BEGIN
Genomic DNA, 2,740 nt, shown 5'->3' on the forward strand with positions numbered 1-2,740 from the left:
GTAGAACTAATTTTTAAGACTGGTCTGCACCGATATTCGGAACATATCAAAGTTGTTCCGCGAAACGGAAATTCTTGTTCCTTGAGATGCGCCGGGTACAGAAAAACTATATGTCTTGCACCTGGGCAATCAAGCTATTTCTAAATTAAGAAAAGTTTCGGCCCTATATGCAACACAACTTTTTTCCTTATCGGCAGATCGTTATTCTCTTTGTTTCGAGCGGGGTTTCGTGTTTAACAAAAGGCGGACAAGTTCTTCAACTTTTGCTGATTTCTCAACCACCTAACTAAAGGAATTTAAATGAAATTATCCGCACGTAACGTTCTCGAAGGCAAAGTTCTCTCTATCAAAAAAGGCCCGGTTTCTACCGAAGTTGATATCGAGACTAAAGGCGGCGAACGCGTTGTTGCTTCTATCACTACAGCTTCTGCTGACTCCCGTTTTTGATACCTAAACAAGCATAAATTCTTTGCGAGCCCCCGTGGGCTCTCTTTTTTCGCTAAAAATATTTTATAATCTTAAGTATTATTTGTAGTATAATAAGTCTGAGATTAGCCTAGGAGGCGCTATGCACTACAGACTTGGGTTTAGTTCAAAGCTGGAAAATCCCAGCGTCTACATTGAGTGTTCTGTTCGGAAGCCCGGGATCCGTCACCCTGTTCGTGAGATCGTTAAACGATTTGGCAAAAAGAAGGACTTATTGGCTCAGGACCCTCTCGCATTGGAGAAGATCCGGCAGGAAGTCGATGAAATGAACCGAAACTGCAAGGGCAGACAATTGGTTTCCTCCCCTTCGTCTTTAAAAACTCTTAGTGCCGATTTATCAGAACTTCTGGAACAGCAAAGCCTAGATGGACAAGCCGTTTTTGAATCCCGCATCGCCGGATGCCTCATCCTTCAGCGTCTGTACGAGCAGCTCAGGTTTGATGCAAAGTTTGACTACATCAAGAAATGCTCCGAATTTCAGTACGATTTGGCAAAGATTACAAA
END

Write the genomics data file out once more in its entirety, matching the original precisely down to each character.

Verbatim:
Genomic DNA, 2,740 nt, shown 5'->3' on the forward strand with positions numbered 1-2,740 from the left:
GTAGAACTAATTTTTAAGACTGGTCTGCACCGATATTCGGAACATATCAAAGTTGTTCCGCGAAACGGAAATTCTTGTTCCTTGAGATGCGCCGGGTACAGAAAAACTATATGTCTTGCACCTGGGCAATCAAGCTATTTCTAAATTAAGAAAAGTTTCGGCCCTATATGCAACACAACTTTTTTCCTTATCGGCAGATCGTTATTCTCTTTGTTTCGAGCGGGGTTTCGTGTTTAACAAAAGGCGGACAAGTTCTTCAACTTTTGCTGATTTCTCAACCACCTAACTAAAGGAATTTAAATGAAATTATCCGCACGTAACGTTCTCGAAGGCAAAGTTCTCTCTATCAAAAAAGGCCCGGTTTCTACCGAAGTTGATATCGAGACTAAAGGCGGCGAACGCGTTGTTGCTTCTATCACTACAGCTTCTGCTGACTCCCGTTTTTGATACCTAAACAAGCATAAATTCTTTGCGAGCCCCCGTGGGCTCTCTTTTTTCGCTAAAAATATTTTATAATCTTAAGTATTATTTGTAGTATAATAAGTCTGAGATTAGCCTAGGAGGCGCTATGCACTACAGACTTGGGTTTAGTTCAAAGCTGGAAAATCCCAGCGTCTACATTGAGTGTTCTGTTCGGAAGCCCGGGATCCGTCACCCTGTTCGTGAGATCGTTAAACGATTTGGCAAAAAGAAGGACTTATTGGCTCAGGACCCTCTCGCATTGGAGAAGATCCGGCAGGAAGTCGATGAAATGAACCGAAACTGCAAGGGCAGACAATTGGTTTCCTCCCCTTCGTCTTTAAAAACTCTTAGTGCCGATTTATCAGAACTTCTGGAACAGCAAAGCCTAGATGGACAAGCCGTTTTTGAATCCCGCATCGCCGGATGCCTCATCCTTCAGCGTCTGTACGAGCAGCTCAGGTTTGATGCAAAGTTTGACTACATCAAGAAATGCTCCGAATTTCAGTACGATTTGGCAAAGATTACAAA